Ten years ago Poland was still a communist country mired in poverty and persecution. Adding insult to injury, Poland’s people and practices were the subject of mockery and derision–of “Polish jokes.”
Yet the Poles may well have the last laugh. As America’s Social Security system slides closer to insolvency, Poland has instituted far‐reaching reforms that should make American workers and retirees envious. Unless American politicians summon the courage to reform a program that clearly is not working, America’s workers may retire only to find that the joke is on them. Poland’s government‐run pension system faced many of the same problems our Social Security system faces: The pay‐as‐you‐go system relied on present workers to support present beneficiaries. And the system was going to be swamped by a demographic wave of retirees with smaller numbers of workers to support them. As a result, Poland’s payroll tax had risen to over 48 percent of wages. The Polish system–and the economy–faced a crisis.
The World Bank identified pension reform as Poland’s most pressing economic priority, and the International Monetary Fund termed Poland’s “erroneous and malfunctioning old age system… the biggest problem for the state of Polish finance.” Despite political pressures against reform from retirees–who make up close to 50 percent of Poland’s eligible voters–the government in Warsaw summoned the courage to act.
Poland adopted a variation of Chile’s successfully implemented pension system: Workers may divert a portion of their payroll taxes to personal retirement accounts. Beginning this year, 9 percent of a worker’s wages are invested in the market by the worker’s choice of private investment managers. Some fund managers are Polish/Western joint ventures; others have been set up by industry, the Catholic Church, and labor unions such as Solidarity. Fund managers are subject to government supervision for safety and soundness while consumer protections ensure that workers are aware of fees and commissions when they choose management firms. Should a manager go bankrupt, workers’ accounts are guaranteed by the government.
Polish workers can now tie their retirement savings to the higher rates of return obtainable in the market. In fact, though Poland’s 1997 per capita gross domestic product was only $7,500–barely one‐quarter of that of the United States–if Polish workers receive average rates of return they could well end up with larger retirement incomes than many American workers will receive from a foundering Social Security system.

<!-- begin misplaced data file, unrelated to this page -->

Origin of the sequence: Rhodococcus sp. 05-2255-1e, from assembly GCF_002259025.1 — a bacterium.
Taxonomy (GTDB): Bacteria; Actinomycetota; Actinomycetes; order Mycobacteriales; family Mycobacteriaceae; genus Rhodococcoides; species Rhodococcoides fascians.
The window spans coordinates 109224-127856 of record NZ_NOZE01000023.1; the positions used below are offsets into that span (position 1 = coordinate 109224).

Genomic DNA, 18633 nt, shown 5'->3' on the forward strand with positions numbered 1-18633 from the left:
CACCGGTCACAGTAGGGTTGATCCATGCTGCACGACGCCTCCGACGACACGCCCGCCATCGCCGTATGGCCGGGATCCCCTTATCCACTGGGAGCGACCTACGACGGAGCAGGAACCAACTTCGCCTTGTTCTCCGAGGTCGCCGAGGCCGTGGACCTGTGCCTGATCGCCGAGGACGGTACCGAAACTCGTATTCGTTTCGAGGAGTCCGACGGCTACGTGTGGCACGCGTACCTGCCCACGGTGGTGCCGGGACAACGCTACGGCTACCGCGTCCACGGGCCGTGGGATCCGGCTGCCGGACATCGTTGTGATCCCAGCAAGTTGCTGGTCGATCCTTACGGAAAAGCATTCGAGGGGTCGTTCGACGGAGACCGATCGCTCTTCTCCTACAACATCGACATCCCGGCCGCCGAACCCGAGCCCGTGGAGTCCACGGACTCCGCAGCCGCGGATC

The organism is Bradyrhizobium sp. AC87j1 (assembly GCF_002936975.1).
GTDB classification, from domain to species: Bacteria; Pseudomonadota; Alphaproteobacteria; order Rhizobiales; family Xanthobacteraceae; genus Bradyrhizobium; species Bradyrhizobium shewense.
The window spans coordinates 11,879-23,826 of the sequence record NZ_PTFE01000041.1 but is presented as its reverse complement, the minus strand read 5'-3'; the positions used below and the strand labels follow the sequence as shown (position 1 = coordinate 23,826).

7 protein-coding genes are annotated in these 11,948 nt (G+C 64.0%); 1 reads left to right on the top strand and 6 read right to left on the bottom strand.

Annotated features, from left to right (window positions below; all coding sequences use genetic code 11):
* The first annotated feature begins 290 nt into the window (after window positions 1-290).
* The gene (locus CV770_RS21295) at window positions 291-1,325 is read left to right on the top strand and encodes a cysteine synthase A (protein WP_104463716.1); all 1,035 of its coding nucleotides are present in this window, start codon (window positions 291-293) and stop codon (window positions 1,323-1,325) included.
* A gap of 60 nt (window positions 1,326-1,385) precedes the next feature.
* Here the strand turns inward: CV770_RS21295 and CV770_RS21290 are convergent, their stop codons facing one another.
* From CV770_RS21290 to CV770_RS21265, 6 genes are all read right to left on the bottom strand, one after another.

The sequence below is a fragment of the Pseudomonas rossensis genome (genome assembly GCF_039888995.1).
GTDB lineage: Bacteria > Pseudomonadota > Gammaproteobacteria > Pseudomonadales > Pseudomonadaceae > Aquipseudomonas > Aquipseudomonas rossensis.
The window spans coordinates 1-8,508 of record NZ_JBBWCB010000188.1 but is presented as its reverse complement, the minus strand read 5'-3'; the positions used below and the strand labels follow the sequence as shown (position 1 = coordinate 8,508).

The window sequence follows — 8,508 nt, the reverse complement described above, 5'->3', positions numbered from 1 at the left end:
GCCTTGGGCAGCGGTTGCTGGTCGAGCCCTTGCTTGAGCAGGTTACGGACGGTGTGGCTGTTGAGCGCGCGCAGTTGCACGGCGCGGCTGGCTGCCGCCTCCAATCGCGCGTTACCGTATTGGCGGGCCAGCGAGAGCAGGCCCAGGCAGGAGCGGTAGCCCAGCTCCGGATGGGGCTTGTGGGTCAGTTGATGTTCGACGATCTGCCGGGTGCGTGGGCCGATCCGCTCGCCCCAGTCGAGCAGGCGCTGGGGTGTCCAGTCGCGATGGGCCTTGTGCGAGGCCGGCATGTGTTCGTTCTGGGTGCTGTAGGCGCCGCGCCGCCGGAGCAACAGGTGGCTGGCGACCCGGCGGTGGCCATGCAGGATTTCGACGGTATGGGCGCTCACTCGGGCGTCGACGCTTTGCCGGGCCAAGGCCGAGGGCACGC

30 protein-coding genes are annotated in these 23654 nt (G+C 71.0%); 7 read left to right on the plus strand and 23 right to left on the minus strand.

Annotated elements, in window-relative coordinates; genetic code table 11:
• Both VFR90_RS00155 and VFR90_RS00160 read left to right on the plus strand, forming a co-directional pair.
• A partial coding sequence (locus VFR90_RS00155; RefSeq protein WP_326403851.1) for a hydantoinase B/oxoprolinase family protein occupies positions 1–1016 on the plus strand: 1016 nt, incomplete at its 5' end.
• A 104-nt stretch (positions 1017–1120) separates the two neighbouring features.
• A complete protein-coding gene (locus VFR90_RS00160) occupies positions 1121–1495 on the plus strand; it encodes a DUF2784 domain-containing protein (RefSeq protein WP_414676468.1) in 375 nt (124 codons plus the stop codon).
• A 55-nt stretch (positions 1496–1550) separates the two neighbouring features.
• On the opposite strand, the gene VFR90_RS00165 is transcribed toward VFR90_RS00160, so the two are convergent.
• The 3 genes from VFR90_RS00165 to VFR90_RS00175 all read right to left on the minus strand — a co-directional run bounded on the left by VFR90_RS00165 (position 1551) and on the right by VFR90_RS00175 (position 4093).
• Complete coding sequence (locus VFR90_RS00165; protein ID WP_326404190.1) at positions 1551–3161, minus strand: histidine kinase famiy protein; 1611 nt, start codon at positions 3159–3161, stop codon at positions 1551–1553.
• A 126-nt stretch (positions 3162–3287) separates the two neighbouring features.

And unlike the old Polish program–and Social Security–the new system affords each worker a property right in her pension. No one can take it away from her.
The benefits of current retirees and workers too old to change to the new system have been guaranteed. And the Poles financed the transition to the new system in the best way possible–not by raising taxes, but by selling off inefficient government‐owned assets.
Plus, the estimated $3 billion flowing into these accounts in the first year alone will increase national savings, modernizing Polish capital markets and spurring economic growth for years to come.
In short, Poland faced an economic and political predicament every bit as challenging as the one Americans face with Social Security. But the Poles possessed one asset American politicians conspicuously lack: the courage to act.
It is rich irony that a former member of the Warsaw Pact and one time adversary of the West trusts its citizens to invest their retirement savings with financial giants such as Citibank, Aetna, Crédit Lyonnais and Allianz, while the U.S. government traps workers in a system promising only higher taxes and lower benefits. Poles may once have been the object of jokes, but when it comes to retirement security, it is they who may end up with the last laugh.